Alexandra Jones (B.A. '01; M.A. '03)

Alexandra Jones

By Briahnna Brown

For Alexandra Jones (B.A. ’01; M.A. ’03), archaeology never seemed to be in the plan.

She had never had the opportunity to learn about the field as a child, and after studying both biology and history at Howard University, Jones realized that becoming a medical doctor was not her calling. 

One course in archaeology revealed something for Jones: She had fallen in love with the field. Yet, she still had doubts that she would be able to turn her passion into a viable career. She didn’t know many people in the field, let alone African Americans, and had not known much about it before her time at Howard.

Today, Jones is an archaeologist and founder and CEO of Archaeology in the Community, a Washington, D.C.-based nonprofit that aims to increase awareness of archaeology and history.

“I am passionate about empowering future generations through the knowl- edge and perspectives only archaeology can provide,” Jones said.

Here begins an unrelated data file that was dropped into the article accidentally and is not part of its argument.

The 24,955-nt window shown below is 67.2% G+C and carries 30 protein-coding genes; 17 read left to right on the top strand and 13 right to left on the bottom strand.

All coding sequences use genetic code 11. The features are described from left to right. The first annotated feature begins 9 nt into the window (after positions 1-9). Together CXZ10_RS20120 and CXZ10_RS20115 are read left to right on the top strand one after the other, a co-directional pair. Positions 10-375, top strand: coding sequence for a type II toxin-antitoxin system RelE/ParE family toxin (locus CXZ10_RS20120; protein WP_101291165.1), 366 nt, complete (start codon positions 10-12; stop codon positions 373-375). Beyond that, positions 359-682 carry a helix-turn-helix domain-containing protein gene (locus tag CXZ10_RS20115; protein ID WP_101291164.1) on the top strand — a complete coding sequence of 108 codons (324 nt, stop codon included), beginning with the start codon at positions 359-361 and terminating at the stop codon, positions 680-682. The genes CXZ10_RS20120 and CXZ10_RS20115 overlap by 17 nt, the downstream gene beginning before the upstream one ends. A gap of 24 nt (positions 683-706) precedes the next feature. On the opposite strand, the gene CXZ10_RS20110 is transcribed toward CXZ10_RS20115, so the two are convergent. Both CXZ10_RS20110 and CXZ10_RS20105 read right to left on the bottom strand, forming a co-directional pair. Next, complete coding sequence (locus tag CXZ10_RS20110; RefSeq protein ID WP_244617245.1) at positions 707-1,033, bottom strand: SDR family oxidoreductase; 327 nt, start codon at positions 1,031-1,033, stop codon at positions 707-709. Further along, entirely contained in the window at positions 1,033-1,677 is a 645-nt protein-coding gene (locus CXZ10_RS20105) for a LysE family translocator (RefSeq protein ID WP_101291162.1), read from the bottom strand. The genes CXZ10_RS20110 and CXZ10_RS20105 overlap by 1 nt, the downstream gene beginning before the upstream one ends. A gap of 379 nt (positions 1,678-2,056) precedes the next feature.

She established Archaeology in the Community in 2009 and now works with community centers, churches and schools in the Washington, D.C. and Maryland areas conducting a variety of programs, including archaeology clubs, classroom visits and after-school and in-school programs. The organization also offers seminars for undergraduate students studying anthropology that teaches them about the job market in their field.

In 2013, she worked as the archaeology field school director for PBS’s Time Team America, a television program that showcases archaeology research at a variety of sites around the country. Jones worked with middle and high school students on the show and was able to expose them to different elements of STEM (science, technology, engineering and math) learning that is not typically offered in schools.

“I told my students every day they could be anything they dreamed; the only thing stopping them was themselves,” Jones said. “But how could I be a role model without leading by example?”

Jones went on to earn both a master’s degree and doctorate in anthropology from the University of California, Berkeley, and a master’s degree in history from Howard so that she could utilize her talents through teaching children.

“My advice to future archaeologists is to follow your dreams,” Jones said. “Do what you love and what you are passion- ate about. And most importantly, be patient.”

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